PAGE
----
Thank you so much for your taking the time to reply, especially as it sounds like you are so busy taking care of your OH. I cared for my husband for five years before he he went into his care home so I do understand the challenges of looking after someone with dementia 24/7. You have my kindest thoughts and best wishes.
Thank you for pointing out everything that I have to think about. I do know the extent of his needs, it would be nursing care that involved all the things you mention and I suppose realistically it may not be possible . Thanks again for your help.
 

Lone Wolf

Registered User
Sep 20, 2020
57
Always so wise Canary, such good advice. It is heart versus head. I am in the same position as Highlander. My heart wants to bring Ann home but my head knows it is not feasible. It is another dire impact of covid. If inside daily visiting was allowed as before lockdown, this constant emotion would be more sufferable because people like Highlander and myself could resume our daily visiting again and recommence our involvment in our loved ones' daily care. Our continuing emotional distress from this situation does not seem to count.
 

canary

Registered User
Feb 25, 2014
13,946
South coast
I agree @Lone Wolf - no one is listening to us.
Old people are at the bottom of the pile and covid is predominantly a disease which seriously affects the elderly. It strikes me that the only thing that counts in many peoples eyes, is keeping the death rate down.
 

jennifer1967

Registered User
Mar 15, 2020
1,273
Southampton
the death rate of over 65s is going up which is inevitable because this group usually has underlying medical conditions which makes it less survivable. when will people realise that we need the wisdom and experience of older people to learn from and to care about. its our history they keep alive by their firsthand accounts of the times. there wouldnt be a history student if the older generation didnt write it down or talk about it which is where dementia comes in. it only takes one voice to start things off. words of barry manilow. its like the black old days when people were put into asylums hidden away never to be remembered again. no way to treat people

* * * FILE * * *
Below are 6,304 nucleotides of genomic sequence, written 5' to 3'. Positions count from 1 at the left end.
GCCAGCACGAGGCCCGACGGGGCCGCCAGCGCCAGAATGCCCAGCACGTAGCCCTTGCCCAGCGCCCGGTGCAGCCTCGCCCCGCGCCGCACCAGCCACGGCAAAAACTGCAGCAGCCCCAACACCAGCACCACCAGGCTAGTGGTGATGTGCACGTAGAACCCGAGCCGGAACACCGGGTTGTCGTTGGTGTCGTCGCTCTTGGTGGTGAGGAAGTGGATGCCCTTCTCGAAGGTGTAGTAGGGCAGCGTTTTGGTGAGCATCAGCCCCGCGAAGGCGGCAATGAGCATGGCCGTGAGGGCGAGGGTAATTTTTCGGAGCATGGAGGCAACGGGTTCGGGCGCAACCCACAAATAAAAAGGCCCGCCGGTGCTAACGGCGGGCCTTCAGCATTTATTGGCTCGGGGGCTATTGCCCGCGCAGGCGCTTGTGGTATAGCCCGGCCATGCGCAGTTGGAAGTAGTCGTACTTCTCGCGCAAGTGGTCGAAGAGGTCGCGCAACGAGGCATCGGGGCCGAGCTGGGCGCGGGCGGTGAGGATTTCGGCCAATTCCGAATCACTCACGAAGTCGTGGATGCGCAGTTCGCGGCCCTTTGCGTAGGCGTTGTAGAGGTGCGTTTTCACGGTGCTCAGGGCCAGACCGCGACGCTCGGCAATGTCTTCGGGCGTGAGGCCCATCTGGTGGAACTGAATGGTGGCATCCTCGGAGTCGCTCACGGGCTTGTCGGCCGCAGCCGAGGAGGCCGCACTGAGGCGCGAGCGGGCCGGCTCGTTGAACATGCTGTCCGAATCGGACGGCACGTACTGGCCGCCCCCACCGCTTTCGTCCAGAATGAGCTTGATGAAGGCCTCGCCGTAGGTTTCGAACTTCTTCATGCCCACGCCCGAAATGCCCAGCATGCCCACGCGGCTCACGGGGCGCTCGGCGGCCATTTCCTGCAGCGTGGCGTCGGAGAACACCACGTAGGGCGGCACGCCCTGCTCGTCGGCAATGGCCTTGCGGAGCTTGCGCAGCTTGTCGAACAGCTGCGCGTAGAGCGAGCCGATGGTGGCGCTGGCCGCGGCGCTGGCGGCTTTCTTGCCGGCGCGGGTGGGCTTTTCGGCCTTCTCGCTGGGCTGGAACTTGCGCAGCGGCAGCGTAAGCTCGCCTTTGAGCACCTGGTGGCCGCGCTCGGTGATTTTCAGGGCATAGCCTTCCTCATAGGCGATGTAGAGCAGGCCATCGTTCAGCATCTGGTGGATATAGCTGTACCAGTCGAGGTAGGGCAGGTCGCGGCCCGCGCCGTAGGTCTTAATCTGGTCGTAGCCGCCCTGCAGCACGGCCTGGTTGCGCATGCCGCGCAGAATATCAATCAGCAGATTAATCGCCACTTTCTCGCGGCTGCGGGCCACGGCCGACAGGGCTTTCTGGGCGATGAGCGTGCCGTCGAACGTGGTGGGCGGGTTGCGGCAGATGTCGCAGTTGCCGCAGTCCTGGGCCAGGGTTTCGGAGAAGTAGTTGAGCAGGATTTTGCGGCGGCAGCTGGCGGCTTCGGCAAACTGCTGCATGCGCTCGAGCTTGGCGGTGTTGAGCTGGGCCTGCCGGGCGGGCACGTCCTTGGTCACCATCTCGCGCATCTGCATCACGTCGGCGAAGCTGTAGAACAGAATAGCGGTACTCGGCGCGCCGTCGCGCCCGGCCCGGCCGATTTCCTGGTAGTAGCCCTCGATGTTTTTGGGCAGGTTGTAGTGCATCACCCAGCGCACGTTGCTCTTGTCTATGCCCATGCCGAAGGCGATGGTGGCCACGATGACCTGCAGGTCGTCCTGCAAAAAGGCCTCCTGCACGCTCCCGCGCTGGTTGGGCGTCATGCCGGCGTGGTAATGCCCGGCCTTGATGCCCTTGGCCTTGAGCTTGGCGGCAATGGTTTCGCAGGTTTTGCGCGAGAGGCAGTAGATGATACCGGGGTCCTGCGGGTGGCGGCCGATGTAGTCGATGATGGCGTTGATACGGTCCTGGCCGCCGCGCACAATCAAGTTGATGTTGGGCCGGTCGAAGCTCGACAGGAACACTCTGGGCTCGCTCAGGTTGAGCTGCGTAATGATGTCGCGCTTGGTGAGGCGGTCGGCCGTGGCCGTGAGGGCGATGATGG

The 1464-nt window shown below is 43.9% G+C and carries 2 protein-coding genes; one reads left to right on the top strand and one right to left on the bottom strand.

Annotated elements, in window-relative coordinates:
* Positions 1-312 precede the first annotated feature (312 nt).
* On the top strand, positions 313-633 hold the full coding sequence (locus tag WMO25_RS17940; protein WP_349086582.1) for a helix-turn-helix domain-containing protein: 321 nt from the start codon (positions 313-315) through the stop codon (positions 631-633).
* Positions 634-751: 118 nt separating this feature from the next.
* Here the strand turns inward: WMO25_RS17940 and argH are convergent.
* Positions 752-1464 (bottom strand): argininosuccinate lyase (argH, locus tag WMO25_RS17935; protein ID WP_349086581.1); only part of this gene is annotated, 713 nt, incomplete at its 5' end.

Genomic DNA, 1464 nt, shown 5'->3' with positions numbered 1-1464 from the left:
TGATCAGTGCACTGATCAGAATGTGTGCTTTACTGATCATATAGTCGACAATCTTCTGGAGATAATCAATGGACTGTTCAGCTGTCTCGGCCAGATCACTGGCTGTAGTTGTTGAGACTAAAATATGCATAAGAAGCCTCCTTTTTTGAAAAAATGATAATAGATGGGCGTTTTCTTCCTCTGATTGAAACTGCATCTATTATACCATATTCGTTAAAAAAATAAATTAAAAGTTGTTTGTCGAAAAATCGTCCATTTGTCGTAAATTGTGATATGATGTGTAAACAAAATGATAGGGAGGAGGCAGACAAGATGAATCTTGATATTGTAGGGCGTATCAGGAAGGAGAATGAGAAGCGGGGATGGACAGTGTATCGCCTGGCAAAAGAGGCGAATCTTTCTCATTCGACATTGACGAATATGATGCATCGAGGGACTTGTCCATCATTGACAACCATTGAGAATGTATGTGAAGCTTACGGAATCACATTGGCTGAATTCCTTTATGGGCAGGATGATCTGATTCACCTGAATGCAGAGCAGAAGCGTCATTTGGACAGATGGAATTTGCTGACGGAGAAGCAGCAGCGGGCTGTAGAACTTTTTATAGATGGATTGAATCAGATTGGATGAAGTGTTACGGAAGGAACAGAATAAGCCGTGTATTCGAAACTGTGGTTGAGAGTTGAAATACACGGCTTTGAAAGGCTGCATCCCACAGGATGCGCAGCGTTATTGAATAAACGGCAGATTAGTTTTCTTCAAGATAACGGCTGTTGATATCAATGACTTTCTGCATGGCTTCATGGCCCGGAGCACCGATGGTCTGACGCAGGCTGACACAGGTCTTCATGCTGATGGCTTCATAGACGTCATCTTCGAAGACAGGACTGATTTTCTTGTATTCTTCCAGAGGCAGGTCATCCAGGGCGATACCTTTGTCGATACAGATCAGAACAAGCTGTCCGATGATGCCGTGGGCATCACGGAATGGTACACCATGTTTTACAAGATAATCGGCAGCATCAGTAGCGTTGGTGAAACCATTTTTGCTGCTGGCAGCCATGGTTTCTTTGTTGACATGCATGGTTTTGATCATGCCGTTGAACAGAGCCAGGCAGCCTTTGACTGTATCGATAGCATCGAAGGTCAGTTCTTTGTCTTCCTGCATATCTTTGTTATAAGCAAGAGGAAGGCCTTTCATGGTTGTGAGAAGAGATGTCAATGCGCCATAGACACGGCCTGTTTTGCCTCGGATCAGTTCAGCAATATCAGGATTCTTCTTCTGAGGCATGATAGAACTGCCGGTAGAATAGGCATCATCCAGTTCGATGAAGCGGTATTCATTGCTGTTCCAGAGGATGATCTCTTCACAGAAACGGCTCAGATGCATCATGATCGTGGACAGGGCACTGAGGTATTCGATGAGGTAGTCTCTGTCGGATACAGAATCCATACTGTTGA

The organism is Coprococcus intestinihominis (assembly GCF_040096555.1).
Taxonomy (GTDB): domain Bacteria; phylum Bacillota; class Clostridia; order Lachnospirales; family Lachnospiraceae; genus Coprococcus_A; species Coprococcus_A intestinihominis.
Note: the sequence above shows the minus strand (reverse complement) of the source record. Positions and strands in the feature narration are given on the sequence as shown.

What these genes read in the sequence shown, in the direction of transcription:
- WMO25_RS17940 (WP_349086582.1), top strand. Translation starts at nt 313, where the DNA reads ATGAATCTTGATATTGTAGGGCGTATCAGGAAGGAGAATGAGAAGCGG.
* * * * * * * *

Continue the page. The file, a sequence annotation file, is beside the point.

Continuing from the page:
anxious annie

Registered User
Jan 2, 2019
596
You're right @jennifer1967 people are hidden away and being forgotten by all but their loved ones. I don't know @Highlander if you have joined Rights for Residents group ( if not just google) as there are members there in the same situation as you .
Also the BBC is looking for people to share their story on Victoria Derbyshire programme next week ( possibly Monday). If you feel you couldn't talk about this as it would be very emotional, you can contact her on Twitter, or email in your story
victoria@bbc.co.uk
I know I couldn't talk on air, but have emailed mums story.
 

Barlemo

Registered User
Apr 23, 2012
80
This thread is very helpful. I have a similar dilemma at the moment and posted for advice this morning, not having seen this. Thanks to Kellyr for redirecting me. I’m still not sure what to do. Heart says yes bring him home, head says no don’t do it!
 

jennifer1967

Registered User
Mar 15, 2020
1,273
Southampton
This thread is very helpful. I have a similar dilemma at the moment and posted for advice this morning, not having seen this. Thanks to Kellyr for redirecting me. I’m still not sure what to do. Heart says yes bring him home, head says no don’t do it!
my thought process would be if it had become too difficult for you to care for him then, then it will be more difficult now with his increased care needs for you to care for him now. its so hard with covid to know what to do for the best for the both of you and you especially barlemo as you will be doing the caring